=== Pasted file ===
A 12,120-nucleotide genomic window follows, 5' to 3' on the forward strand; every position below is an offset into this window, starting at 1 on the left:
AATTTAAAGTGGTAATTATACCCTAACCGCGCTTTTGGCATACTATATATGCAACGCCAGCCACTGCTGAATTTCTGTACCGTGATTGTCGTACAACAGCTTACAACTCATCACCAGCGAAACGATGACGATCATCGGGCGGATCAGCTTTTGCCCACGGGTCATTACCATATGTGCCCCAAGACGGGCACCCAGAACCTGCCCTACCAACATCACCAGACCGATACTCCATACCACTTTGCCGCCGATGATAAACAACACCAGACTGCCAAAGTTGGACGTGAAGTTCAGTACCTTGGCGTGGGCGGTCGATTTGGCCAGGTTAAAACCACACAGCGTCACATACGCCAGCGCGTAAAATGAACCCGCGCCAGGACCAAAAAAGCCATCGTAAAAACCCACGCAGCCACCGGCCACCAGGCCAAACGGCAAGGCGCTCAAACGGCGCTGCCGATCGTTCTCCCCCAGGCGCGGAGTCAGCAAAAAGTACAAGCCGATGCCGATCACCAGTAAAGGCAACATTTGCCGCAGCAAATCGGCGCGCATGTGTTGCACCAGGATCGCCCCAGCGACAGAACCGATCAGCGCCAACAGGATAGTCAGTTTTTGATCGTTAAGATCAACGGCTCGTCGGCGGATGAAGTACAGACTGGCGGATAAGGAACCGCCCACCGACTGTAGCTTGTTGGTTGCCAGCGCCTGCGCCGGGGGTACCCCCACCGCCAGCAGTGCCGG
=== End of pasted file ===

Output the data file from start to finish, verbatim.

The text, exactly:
A 12,120-nucleotide genomic window follows, 5' to 3' on the forward strand; every position below is an offset into this window, starting at 1 on the left:
AATTTAAAGTGGTAATTATACCCTAACCGCGCTTTTGGCATACTATATATGCAACGCCAGCCACTGCTGAATTTCTGTACCGTGATTGTCGTACAACAGCTTACAACTCATCACCAGCGAAACGATGACGATCATCGGGCGGATCAGCTTTTGCCCACGGGTCATTACCATATGTGCCCCAAGACGGGCACCCAGAACCTGCCCTACCAACATCACCAGACCGATACTCCATACCACTTTGCCGCCGATGATAAACAACACCAGACTGCCAAAGTTGGACGTGAAGTTCAGTACCTTGGCGTGGGCGGTCGATTTGGCCAGGTTAAAACCACACAGCGTCACATACGCCAGCGCGTAAAATGAACCCGCGCCAGGACCAAAAAAGCCATCGTAAAAACCCACGCAGCCACCGGCCACCAGGCCAAACGGCAAGGCGCTCAAACGGCGCTGCCGATCGTTCTCCCCCAGGCGCGGAGTCAGCAAAAAGTACAAGCCGATGCCGATCACCAGTAAAGGCAACATTTGCCGCAGCAAATCGGCGCGCATGTGTTGCACCAGGATCGCCCCAGCGACAGAACCGATCAGCGCCAACAGGATAGTCAGTTTTTGATCGTTAAGATCAACGGCTCGTCGGCGGATGAAGTACAGACTGGCGGATAAGGAACCGCCCACCGACTGTAGCTTGTTGGTTGCCAGCGCCTGCGCCGGGGGTACCCCCACCGCCAGCAGTGCCGG